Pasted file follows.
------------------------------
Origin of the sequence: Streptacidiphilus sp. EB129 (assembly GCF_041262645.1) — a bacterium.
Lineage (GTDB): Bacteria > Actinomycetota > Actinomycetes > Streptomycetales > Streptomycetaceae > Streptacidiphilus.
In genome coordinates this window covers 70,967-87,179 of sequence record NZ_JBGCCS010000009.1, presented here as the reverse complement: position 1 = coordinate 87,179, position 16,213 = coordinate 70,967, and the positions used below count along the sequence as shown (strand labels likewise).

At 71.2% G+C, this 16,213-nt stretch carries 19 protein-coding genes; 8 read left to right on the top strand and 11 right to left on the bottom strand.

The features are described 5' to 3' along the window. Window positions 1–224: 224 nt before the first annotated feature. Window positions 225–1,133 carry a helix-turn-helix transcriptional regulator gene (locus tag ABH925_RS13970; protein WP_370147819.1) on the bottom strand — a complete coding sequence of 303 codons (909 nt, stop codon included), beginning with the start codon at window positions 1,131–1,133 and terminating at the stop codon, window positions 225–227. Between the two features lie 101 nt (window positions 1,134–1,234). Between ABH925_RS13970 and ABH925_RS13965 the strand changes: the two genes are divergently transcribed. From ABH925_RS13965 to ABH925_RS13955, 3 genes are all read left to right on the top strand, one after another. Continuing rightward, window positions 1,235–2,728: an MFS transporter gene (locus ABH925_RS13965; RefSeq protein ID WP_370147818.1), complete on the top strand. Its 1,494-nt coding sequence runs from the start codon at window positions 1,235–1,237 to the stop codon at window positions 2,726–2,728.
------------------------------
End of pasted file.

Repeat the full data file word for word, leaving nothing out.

Origin of the sequence: Streptacidiphilus sp. EB129 (assembly GCF_041262645.1) — a bacterium.
Lineage (GTDB): Bacteria > Actinomycetota > Actinomycetes > Streptomycetales > Streptomycetaceae > Streptacidiphilus.
In genome coordinates this window covers 70,967-87,179 of sequence record NZ_JBGCCS010000009.1, presented here as the reverse complement: position 1 = coordinate 87,179, position 16,213 = coordinate 70,967, and the positions used below count along the sequence as shown (strand labels likewise).

At 71.2% G+C, this 16,213-nt stretch carries 19 protein-coding genes; 8 read left to right on the top strand and 11 right to left on the bottom strand.

The features are described 5' to 3' along the window. Window positions 1–224: 224 nt before the first annotated feature. Window positions 225–1,133 carry a helix-turn-helix transcriptional regulator gene (locus tag ABH925_RS13970; protein WP_370147819.1) on the bottom strand — a complete coding sequence of 303 codons (909 nt, stop codon included), beginning with the start codon at window positions 1,131–1,133 and terminating at the stop codon, window positions 225–227. Between the two features lie 101 nt (window positions 1,134–1,234). Between ABH925_RS13970 and ABH925_RS13965 the strand changes: the two genes are divergently transcribed. From ABH925_RS13965 to ABH925_RS13955, 3 genes are all read left to right on the top strand, one after another. Continuing rightward, window positions 1,235–2,728: an MFS transporter gene (locus ABH925_RS13965; RefSeq protein ID WP_370147818.1), complete on the top strand. Its 1,494-nt coding sequence runs from the start codon at window positions 1,235–1,237 to the stop codon at window positions 2,726–2,728.